Sunday, July 31, 2011

How Diverse and Open-minded Are We… Really?



 This question has had itself stuck in my mind ever since a friend of mine got to witness how life is for me, on a daily basis, in Korea. Although I actually do believe that this particular friend of mine is quite open-minded, it struck me as interesting that this was his first time witnessing this. My story in Korea is no unique one- pretty much every black person I know, who teaches in Korea, experiences this. Then it struck me that perhaps he’d never been out in Korea, around a black person for any significant amount of time (10 minutes lol). It got me wondering: how many people, myself included, have this odd belief of what a diversified friend base is? You know, having friends of various demographics and beliefs. Sure, it’s nice to have like-minded, people around, but do any of us truly have friends that are that different from ourselves?

Of course, the only person I can fully analyze is me, so I decided to start my evaluation by looking at my call log. My boyfriend is whom I speak with the most- I hate talking on the phone- and after him, a lovely Korean-Canadian girl that I met out here. She shall remain nameless. ^^ I thought to myself, okay; there is someone distinctly different from myself, whom I consider to be a very close friend. Next, I looked at all my instant messaging programs; I have about 4 of them. There is where I really saw just how varied my friend base is: Korean-natives, a few white people, black people, Korean-Americans, Europeans, Island people. Although I don’t consider my Facebook pictures to be credible representations of my daily life as far as “friends” go, my messenger “statistics,” and quite a few of my pictures were actually contiguous. I don’t count people I hold laconic conversations with upon passing and never speak to again. I feel pretty good about this. It’s very important to me to be surrounded by a plethora of views and personalities. According to Chris Frith's book (Great Book or Here), because of how our brains work, no two people EVER interpret an experience in EXACTLY the same way. I’m the type of person who prefers to have various perspectives at their disposal.

Can any of you say the same? Some articles purport that we choose friends who are an extension of ourselves. Others say that we choose friends who complete us. According to an article in PNAS (PNAS), and several others, friends are chosen based on similarities to us. However, this same article also poses a new ideal- that genotype actually plays a role in the friends we choose. How interesting! Could our genetic makeup seriously predispose us to be friends (or not be friends) with certain people? I’m a neuroscience nerd, so I’ll spare you all that data haha. An even more interesting morsel for thought was an article which posited “an alliance hypothesis for friendship.” It suggests that we choose friends based on who will side with us. You can read the basics of this article here Genetic Friends, but I’d recommend further research as this particular article on the topic is a bit short.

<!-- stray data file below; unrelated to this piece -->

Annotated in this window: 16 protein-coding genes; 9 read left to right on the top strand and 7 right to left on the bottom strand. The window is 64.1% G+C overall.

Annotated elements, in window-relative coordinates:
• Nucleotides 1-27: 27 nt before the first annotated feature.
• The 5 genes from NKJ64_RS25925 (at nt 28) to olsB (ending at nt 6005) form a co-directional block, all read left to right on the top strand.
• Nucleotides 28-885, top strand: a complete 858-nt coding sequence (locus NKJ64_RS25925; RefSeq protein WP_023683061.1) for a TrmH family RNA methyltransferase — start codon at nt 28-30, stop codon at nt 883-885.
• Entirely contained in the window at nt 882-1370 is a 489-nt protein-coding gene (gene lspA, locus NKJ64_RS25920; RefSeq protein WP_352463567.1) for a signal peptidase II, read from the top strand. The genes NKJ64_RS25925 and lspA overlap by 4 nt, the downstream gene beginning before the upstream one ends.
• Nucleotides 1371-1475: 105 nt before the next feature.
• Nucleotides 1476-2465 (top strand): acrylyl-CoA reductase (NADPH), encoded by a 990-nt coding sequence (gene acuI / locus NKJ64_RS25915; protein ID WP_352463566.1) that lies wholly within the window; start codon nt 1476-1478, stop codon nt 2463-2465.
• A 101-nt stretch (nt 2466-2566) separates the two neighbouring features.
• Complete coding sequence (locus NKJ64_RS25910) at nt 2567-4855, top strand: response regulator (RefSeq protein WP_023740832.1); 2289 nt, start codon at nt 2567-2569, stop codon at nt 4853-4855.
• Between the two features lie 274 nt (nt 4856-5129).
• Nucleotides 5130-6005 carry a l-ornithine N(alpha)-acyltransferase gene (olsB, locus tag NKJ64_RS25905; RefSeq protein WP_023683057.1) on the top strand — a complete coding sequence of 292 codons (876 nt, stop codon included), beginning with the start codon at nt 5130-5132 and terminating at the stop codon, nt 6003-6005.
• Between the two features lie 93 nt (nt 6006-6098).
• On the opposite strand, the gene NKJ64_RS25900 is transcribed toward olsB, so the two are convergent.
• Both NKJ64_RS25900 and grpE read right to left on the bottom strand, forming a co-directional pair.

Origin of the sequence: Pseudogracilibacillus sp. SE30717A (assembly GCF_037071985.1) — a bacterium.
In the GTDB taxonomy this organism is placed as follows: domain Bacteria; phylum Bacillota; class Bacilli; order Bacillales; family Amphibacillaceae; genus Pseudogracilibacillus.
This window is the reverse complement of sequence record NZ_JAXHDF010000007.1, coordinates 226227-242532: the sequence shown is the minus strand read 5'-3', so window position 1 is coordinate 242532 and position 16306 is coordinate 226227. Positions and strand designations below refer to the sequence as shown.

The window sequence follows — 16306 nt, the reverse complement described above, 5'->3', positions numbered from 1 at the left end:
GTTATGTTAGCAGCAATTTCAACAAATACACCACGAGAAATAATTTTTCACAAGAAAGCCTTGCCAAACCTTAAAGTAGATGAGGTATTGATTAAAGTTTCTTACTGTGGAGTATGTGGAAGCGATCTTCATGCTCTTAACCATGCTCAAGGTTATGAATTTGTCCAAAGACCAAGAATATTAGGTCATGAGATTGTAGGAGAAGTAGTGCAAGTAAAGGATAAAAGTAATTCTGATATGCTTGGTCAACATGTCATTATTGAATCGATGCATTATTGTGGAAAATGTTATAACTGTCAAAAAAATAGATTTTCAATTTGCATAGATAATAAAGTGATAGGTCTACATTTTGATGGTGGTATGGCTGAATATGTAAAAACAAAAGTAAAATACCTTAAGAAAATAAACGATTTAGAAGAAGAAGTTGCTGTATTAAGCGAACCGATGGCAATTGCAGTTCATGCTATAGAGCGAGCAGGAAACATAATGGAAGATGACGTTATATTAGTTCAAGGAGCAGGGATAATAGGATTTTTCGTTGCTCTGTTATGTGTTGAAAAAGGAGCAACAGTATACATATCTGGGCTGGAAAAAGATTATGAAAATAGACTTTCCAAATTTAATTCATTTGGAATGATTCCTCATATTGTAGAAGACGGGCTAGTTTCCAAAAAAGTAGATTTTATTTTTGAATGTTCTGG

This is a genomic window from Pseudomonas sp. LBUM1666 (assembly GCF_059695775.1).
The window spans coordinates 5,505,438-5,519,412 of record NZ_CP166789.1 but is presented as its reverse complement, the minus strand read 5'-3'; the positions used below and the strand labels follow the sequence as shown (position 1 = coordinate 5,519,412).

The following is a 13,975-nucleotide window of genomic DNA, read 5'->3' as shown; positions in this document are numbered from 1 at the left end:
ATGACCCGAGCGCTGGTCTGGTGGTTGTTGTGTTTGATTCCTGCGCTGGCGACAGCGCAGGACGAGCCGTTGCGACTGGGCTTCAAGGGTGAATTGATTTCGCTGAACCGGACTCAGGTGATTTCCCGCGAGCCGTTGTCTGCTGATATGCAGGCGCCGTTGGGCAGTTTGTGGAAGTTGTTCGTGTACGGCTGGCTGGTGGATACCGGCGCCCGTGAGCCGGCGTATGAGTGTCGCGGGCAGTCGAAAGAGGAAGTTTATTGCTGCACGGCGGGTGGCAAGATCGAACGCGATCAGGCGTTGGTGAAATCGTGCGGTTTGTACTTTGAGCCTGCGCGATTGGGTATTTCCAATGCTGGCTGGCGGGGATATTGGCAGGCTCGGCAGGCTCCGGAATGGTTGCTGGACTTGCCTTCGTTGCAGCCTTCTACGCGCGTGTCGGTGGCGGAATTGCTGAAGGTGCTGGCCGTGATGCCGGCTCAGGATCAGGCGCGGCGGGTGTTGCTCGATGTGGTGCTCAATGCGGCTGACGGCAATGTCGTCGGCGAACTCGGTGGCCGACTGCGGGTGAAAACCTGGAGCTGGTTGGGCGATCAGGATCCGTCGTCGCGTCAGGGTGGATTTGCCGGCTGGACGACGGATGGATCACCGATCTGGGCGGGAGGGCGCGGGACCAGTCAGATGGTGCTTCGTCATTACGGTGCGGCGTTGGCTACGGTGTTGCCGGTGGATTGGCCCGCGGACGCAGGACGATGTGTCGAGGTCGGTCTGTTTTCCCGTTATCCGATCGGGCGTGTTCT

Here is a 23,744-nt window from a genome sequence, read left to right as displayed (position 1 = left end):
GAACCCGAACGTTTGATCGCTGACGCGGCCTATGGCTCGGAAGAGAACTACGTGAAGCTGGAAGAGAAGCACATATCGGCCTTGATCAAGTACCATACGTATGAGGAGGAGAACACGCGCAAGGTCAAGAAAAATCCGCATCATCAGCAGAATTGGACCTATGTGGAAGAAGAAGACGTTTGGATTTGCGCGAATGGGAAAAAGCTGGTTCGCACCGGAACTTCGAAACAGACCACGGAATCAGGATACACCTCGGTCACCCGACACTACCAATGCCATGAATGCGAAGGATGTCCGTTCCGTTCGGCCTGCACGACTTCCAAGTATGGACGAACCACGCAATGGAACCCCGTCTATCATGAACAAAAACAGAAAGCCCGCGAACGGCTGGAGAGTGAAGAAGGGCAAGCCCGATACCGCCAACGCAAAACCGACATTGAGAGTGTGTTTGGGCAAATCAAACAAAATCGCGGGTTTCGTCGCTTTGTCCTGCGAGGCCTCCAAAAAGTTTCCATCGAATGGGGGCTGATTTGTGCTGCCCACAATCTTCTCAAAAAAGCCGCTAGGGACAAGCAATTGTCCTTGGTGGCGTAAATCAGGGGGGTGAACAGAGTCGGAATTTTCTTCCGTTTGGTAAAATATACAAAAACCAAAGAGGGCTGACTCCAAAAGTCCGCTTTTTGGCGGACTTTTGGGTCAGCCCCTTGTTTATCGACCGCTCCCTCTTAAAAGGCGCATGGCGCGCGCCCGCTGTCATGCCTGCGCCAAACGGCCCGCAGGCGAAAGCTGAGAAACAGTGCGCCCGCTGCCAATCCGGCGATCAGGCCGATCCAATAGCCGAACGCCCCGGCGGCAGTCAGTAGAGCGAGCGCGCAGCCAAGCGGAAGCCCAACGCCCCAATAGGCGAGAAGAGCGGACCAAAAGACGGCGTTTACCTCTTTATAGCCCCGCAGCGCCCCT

Anyway, I’m getting too excited over the science stuff, back to my original question: Are you truly as open-minded/diverse as you claim to be… if say, you are a white person and ALL of your true friends you hang out with are also white? …if you are a black person who has not one single Korean friend…in Korea?  Let’s take race out of the equation. If you’re beautiful, do you have any friends who you consider unattractive, that you actively hang out with? If you’re thin/fit, do you have any fat friends (yea, I said it)?

A proverb from an Aesop Fable said that a man is known by the company he keeps. If one were to view your company, would you prove to be multi-faceted? 

I highly recommend checking out Chris Frith's book, if your interested in neuroscience, without toooo much technical speak. Another great book on friendship is this one: The Meaning of Friendship

Photo from what I'm sure is a hilariously racist website (lol): http://www.blackpeopleloveus.com/

1 comment:

  1. "If one were to view your company, would you prove to be multi-faceted? "

    Not sure, and my Facebook album would not be a great indication either. It would lead people to believe there is a ton of Black people in Arizona and in S. Korea. I will say that I aim to build relationships with people different than me. I am used to being the minority in race, politics, religion, vocation. Part of that is because it is hard for me to sit still with one group of people, especially if they are not moving forward.

    Do any of us truly have friends that are that different from ourselves?

    I think surface commonalities might be far less binding than what lies beneath. Being a Black, Liberal, and Christian doesn't necessarily mean that I will make friends with people based on any of these identities. But I can say that in Korea I have closer relationships with people I might not have otherwise linked up with.

    "It’s very important to me to be surrounded by a plethora of views and personalities

    Me too, I typically am drawn to people who challenge me and stretch me. In fact most of my long lasting relationship are with people whom I didn't not expect to become friends with because of our differences. Not sure if I agree with Professor Peter DeScioli study, about choosing friends with people that side with us. Maybe that applies mostly to online friendships.

    Hope this makes sense. Wrote it on the fly...nice to see you blogging!

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